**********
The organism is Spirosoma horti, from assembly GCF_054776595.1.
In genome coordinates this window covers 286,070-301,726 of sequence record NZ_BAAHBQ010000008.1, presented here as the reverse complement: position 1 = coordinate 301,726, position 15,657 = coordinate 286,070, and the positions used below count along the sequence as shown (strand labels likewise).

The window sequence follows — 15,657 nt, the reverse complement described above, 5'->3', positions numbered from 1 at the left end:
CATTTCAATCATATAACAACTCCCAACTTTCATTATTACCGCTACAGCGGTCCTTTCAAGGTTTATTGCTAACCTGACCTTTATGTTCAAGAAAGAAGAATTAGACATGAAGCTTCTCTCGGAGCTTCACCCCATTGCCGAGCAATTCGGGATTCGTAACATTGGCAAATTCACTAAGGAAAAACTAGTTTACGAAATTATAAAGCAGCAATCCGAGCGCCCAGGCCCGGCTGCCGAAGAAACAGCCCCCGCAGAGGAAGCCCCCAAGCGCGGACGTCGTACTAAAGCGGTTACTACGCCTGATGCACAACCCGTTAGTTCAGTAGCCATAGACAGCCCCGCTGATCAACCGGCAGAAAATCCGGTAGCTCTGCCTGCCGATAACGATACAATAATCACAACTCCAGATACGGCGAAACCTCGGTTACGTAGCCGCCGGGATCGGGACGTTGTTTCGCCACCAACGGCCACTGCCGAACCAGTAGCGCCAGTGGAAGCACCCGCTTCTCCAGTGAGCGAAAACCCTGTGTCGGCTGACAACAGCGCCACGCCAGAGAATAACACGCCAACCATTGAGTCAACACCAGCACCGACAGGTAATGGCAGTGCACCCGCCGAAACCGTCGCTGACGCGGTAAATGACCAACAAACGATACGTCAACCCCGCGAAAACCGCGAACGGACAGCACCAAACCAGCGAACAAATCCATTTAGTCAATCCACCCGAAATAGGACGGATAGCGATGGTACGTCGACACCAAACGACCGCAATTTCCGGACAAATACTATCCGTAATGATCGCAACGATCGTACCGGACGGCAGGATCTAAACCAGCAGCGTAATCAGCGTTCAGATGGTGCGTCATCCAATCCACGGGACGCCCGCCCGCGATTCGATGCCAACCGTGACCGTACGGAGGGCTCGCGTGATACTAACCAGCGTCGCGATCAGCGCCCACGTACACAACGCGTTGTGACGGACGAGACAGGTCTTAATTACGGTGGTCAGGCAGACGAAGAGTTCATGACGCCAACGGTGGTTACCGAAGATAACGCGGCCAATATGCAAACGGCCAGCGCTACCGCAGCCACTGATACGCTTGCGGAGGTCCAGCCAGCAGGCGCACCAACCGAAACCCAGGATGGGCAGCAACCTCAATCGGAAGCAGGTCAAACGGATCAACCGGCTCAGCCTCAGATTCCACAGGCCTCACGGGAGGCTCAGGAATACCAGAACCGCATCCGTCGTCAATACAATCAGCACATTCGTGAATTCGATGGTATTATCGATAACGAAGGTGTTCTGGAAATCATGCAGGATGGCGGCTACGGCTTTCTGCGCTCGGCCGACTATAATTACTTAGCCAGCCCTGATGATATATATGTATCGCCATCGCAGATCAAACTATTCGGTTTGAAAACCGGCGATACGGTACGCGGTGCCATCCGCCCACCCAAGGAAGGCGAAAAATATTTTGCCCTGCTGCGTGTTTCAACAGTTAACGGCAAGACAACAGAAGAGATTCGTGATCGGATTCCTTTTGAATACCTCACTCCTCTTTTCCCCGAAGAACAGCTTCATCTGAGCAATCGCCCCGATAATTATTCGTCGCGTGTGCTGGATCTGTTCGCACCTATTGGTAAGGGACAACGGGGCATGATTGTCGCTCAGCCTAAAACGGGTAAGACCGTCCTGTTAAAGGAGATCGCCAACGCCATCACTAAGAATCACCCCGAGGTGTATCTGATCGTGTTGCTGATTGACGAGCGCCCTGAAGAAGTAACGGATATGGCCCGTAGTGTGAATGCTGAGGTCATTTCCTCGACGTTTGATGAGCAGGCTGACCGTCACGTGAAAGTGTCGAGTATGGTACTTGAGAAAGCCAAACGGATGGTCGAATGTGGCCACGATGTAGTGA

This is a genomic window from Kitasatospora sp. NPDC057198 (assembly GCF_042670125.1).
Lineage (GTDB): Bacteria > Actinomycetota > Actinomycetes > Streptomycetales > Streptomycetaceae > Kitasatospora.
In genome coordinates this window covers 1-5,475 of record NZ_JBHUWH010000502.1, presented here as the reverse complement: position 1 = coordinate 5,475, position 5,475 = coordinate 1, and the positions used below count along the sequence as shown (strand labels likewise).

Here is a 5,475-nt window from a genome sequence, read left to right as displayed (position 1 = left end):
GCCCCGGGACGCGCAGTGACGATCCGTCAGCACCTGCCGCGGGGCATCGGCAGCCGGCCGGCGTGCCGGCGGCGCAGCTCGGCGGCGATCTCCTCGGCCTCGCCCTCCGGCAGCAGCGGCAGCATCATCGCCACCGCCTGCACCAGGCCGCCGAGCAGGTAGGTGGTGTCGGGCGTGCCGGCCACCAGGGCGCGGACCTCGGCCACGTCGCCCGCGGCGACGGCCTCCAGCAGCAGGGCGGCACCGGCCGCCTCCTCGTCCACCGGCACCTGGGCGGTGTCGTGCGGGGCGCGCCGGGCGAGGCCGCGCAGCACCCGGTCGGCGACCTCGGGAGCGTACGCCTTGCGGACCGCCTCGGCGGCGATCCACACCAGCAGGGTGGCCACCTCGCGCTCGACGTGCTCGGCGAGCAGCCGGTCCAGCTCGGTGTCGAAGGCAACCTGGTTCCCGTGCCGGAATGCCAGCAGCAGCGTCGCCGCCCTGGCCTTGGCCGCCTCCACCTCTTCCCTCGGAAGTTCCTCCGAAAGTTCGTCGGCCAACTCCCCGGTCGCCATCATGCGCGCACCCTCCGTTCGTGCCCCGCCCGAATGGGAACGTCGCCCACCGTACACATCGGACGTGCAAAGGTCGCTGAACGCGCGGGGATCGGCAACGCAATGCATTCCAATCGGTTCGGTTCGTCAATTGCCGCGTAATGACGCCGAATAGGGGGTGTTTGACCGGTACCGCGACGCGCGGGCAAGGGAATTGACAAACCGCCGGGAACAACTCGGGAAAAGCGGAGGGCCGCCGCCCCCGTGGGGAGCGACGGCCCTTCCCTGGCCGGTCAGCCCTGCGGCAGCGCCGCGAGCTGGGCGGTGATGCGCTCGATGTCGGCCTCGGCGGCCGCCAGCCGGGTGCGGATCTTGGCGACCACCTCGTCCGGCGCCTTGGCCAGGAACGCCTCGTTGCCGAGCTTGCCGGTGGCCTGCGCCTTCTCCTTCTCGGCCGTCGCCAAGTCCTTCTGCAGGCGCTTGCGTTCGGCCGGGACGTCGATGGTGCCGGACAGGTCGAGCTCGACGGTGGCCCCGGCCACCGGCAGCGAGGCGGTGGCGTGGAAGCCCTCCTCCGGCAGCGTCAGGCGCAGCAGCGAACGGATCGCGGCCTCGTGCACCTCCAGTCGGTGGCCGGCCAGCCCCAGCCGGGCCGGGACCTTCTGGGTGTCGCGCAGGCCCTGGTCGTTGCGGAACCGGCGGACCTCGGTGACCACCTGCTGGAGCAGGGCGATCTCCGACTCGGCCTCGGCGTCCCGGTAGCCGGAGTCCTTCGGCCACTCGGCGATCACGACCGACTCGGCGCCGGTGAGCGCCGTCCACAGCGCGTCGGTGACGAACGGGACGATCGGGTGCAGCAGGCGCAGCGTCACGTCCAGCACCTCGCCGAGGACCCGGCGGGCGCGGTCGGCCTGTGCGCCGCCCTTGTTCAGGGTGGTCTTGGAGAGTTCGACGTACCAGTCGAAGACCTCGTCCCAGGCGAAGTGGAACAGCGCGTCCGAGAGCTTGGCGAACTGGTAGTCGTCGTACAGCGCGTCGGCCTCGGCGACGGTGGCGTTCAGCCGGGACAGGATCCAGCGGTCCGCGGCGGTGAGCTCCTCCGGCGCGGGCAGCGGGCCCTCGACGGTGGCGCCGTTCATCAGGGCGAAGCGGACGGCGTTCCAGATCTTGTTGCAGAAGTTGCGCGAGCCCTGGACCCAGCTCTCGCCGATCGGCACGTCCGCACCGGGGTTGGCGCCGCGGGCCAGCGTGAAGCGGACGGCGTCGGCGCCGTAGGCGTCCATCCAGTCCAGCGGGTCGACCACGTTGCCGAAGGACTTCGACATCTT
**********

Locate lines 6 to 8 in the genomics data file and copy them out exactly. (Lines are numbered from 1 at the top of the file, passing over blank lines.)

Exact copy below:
Lineage (GTDB): Bacteria > Actinomycetota > Actinomycetes > Streptomycetales > Streptomycetaceae > Kitasatospora.
In genome coordinates this window covers 1-5,475 of record NZ_JBHUWH010000502.1, presented here as the reverse complement: position 1 = coordinate 5,475, position 5,475 = coordinate 1, and the positions used below count along the sequence as shown (strand labels likewise).

Here is a 5,475-nt window from a genome sequence, read left to right as displayed (position 1 = left end):